As stated previously, the design has aged well. Price, as always, will be determined by what someone is willing to pay. Don’t see these with 3K
    miles everyday, though.

    Like 4
  9. Stephen

    This one is a puzzle.

    Fairly ordinary Camaro, weak engine, auto – but a nice looking car. The premium here is on the low miles but the car itself is just OK.

    So do you pay the premium, spend $30K and drive this several hundred miles a year to protect your “investment?”

    Not me.

    Buy a car you can drive and enjoy or buy a truly collectible trailer queen that mostly sits in the garage.

    Like 4
  10. AnthonyD

    Good points, Stephen. Here’s how I see it. Instead of just looking at the car as it sits in your garage, you can enjoy driving it…even 10k a year if you want…and still have a beautiful low mileage car to sell when you’re ready..(as long as you’re careful with it of course).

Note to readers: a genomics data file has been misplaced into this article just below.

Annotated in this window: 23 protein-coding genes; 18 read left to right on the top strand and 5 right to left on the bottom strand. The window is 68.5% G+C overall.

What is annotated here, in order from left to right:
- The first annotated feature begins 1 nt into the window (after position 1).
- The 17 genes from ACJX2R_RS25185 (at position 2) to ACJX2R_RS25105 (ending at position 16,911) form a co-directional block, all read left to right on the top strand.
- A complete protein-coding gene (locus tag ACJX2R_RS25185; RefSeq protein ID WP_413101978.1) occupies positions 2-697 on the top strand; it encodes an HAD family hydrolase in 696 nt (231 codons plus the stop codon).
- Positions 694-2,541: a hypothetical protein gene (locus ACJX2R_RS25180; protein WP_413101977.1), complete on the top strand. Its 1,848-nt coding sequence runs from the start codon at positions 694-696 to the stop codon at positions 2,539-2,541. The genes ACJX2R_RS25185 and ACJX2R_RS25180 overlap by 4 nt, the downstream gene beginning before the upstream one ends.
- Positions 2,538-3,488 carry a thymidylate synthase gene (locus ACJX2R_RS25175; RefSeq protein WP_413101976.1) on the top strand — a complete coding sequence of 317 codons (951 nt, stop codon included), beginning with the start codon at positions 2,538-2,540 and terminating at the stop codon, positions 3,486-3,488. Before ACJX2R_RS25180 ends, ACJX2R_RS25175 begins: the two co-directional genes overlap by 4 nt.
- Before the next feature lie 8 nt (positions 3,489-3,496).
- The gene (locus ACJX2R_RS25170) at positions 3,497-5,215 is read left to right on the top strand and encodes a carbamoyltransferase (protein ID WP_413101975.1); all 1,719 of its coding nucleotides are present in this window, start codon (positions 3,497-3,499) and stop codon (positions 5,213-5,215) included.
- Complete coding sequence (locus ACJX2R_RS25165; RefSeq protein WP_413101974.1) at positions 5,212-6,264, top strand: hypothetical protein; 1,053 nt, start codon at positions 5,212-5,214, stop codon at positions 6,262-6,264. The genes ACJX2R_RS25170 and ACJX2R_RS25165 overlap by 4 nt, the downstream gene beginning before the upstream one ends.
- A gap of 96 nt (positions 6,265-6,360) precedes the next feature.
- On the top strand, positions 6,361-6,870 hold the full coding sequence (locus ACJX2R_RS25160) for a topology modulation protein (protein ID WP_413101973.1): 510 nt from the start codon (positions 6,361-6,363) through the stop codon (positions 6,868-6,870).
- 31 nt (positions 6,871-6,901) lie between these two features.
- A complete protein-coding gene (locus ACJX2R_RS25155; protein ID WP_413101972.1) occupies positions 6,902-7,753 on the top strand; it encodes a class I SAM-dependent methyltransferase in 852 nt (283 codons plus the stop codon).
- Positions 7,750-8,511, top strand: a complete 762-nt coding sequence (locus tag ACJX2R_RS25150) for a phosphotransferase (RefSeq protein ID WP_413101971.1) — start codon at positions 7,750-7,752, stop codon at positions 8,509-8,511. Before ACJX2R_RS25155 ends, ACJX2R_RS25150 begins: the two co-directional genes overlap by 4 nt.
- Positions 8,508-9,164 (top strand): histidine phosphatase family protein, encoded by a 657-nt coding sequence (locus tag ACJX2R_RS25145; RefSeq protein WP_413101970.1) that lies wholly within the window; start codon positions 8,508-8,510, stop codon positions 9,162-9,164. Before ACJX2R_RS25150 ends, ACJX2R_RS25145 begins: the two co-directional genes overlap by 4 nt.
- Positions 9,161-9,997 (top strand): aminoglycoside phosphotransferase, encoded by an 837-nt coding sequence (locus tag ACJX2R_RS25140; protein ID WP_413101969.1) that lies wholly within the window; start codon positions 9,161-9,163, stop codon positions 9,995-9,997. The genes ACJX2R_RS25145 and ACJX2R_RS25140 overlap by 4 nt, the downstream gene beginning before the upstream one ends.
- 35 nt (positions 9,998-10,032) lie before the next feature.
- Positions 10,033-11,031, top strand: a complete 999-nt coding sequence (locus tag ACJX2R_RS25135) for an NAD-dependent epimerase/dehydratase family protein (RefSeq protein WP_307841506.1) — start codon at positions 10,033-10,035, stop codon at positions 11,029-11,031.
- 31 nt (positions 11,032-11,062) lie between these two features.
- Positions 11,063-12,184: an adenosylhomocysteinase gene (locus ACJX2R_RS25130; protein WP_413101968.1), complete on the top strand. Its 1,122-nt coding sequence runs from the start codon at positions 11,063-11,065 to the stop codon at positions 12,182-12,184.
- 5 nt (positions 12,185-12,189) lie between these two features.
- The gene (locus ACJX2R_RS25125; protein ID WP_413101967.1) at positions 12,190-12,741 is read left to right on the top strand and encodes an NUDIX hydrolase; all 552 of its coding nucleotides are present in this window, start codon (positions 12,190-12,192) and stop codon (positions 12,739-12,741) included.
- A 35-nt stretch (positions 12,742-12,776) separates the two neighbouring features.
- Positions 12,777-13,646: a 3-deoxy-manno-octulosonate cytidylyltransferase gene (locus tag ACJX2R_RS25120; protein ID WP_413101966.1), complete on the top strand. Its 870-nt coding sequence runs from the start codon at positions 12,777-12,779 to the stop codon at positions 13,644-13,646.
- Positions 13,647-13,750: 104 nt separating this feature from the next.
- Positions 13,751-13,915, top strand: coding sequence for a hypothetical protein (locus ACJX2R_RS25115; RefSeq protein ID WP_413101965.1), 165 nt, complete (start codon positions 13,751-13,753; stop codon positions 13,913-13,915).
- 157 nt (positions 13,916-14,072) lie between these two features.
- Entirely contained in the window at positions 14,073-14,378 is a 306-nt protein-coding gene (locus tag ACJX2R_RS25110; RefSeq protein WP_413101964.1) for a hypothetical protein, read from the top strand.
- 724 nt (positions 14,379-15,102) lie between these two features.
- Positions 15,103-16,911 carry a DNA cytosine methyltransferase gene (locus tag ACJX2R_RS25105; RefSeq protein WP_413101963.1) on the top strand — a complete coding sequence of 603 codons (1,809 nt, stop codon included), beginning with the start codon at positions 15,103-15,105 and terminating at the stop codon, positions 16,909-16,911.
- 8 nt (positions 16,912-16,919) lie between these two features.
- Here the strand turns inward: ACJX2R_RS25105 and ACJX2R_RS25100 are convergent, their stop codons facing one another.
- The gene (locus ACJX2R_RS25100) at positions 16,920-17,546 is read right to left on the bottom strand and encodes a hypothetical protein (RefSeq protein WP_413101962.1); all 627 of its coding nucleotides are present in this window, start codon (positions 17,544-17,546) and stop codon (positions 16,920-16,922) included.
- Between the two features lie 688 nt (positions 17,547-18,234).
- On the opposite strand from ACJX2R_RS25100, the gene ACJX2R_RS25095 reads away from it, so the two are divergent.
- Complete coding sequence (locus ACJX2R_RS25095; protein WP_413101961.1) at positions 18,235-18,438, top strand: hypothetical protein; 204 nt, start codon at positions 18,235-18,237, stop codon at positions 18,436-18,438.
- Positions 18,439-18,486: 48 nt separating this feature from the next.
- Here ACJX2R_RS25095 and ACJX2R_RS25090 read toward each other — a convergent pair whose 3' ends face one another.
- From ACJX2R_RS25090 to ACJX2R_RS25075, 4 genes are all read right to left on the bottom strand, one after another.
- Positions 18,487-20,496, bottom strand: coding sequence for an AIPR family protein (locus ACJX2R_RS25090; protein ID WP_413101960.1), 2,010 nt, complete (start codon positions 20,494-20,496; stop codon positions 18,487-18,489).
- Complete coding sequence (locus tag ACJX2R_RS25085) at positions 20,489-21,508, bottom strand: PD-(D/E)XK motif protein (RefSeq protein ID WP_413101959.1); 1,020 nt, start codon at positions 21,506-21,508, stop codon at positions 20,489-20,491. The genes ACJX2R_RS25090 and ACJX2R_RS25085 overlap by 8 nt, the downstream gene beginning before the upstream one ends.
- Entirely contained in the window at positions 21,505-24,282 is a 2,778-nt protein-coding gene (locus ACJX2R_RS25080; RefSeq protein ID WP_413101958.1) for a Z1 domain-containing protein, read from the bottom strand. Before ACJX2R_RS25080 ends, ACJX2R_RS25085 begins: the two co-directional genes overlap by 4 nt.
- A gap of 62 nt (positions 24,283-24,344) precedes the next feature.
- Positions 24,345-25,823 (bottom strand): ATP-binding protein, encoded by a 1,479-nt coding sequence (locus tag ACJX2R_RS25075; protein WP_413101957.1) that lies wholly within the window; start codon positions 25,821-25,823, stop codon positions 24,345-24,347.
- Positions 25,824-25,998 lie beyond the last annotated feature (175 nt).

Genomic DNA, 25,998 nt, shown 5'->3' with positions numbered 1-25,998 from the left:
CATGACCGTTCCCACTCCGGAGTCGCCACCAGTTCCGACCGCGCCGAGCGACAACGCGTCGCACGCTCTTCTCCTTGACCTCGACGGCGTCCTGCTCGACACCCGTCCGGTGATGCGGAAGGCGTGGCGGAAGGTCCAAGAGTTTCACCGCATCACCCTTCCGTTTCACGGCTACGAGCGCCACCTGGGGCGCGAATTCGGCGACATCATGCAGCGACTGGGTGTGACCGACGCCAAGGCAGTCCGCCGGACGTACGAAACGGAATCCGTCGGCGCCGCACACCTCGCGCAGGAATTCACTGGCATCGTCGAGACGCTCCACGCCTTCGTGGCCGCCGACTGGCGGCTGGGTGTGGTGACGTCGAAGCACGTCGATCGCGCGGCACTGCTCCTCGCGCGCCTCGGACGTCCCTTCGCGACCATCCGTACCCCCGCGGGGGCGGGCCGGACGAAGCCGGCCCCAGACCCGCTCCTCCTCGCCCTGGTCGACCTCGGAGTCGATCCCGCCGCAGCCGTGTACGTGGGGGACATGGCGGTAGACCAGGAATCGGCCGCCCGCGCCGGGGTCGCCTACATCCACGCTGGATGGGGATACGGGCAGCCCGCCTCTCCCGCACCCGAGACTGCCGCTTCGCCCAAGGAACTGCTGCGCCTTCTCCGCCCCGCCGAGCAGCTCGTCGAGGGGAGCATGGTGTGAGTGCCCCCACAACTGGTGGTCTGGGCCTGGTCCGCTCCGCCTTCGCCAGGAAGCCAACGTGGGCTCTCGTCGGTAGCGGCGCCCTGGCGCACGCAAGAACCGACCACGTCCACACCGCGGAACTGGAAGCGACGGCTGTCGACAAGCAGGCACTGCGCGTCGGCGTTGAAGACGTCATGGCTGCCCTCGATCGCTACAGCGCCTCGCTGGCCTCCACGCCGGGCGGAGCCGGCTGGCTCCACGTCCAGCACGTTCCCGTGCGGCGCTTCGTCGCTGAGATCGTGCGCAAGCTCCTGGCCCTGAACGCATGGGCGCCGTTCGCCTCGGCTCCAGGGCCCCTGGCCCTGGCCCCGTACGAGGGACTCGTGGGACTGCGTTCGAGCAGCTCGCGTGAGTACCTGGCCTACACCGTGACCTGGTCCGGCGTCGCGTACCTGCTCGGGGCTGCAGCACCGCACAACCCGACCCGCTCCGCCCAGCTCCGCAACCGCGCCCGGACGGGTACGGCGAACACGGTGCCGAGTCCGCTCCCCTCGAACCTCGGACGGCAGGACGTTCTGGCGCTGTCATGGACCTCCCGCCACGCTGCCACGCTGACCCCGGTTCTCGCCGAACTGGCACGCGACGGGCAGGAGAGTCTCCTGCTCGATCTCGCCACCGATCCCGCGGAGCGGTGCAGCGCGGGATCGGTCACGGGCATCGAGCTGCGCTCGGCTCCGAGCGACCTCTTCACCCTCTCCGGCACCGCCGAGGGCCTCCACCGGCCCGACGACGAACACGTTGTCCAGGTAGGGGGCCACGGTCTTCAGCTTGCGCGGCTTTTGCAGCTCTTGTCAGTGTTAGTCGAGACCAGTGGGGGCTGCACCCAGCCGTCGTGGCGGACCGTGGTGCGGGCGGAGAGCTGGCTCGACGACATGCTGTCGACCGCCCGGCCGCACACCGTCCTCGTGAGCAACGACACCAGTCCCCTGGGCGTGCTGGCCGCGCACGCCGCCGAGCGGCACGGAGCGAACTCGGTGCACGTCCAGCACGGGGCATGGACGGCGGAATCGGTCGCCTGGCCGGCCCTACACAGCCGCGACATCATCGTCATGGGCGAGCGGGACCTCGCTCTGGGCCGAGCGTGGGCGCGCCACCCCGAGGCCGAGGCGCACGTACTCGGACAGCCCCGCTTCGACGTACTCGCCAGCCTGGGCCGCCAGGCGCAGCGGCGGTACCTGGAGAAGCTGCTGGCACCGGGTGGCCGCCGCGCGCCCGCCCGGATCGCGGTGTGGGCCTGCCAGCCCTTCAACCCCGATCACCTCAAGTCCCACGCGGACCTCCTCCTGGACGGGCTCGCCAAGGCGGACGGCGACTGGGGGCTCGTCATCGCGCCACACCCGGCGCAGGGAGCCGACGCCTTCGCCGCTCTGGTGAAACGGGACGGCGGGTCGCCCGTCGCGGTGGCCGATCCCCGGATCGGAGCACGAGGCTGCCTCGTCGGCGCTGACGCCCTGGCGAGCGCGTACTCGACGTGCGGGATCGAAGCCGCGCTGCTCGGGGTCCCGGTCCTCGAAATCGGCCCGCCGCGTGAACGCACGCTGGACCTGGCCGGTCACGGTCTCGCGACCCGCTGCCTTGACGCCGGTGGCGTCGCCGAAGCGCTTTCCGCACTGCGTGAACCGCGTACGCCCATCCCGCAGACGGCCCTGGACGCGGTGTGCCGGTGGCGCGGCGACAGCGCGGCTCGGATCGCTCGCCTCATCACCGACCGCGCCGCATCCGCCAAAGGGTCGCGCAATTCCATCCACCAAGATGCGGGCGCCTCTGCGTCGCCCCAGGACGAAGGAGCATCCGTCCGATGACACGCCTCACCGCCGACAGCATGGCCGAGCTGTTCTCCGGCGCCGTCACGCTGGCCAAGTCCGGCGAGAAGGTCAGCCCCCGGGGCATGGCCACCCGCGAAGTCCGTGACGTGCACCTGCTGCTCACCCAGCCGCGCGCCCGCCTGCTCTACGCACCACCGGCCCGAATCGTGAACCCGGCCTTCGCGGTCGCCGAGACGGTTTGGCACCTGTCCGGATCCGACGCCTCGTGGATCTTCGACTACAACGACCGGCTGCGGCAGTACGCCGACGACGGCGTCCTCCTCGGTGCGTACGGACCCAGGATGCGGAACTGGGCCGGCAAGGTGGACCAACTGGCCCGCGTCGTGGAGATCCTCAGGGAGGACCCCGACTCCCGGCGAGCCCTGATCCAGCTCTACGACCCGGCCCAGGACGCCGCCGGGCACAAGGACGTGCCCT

Like 1
    • Stephen

      Anthony – I agree. Driving this car a few hundred miles a year makes no sense to me – but that’s what the article suggests.

      Buy it right (way less than $30K), drive it and enjoy it.

      Like 2
  11. John Oliveri

    Heres the scenario here, happened to a friend of mine, had a new 87 Monte SS, 305 puffer, beautiful car, kept it for 2 yrs the moved on, he’s in his 50s now, successful business man, has owned many cars since then, including S550s S63, Mercedes, but always wanted his Monte back, so we found one, Chicago auto museum, same Burgandy on Burgandy, t tops,gets it home, and calls me after his first ride, something is wrong with this car, so I go and drive it, and I remind him it’s just an 80s 305 180 hp Chevy, and all those fantasies in his head were just smoky memories of a terrible time in the American auto industry, and that’s why we drive Mercedes today, instead of Cadillac or Lincoln’s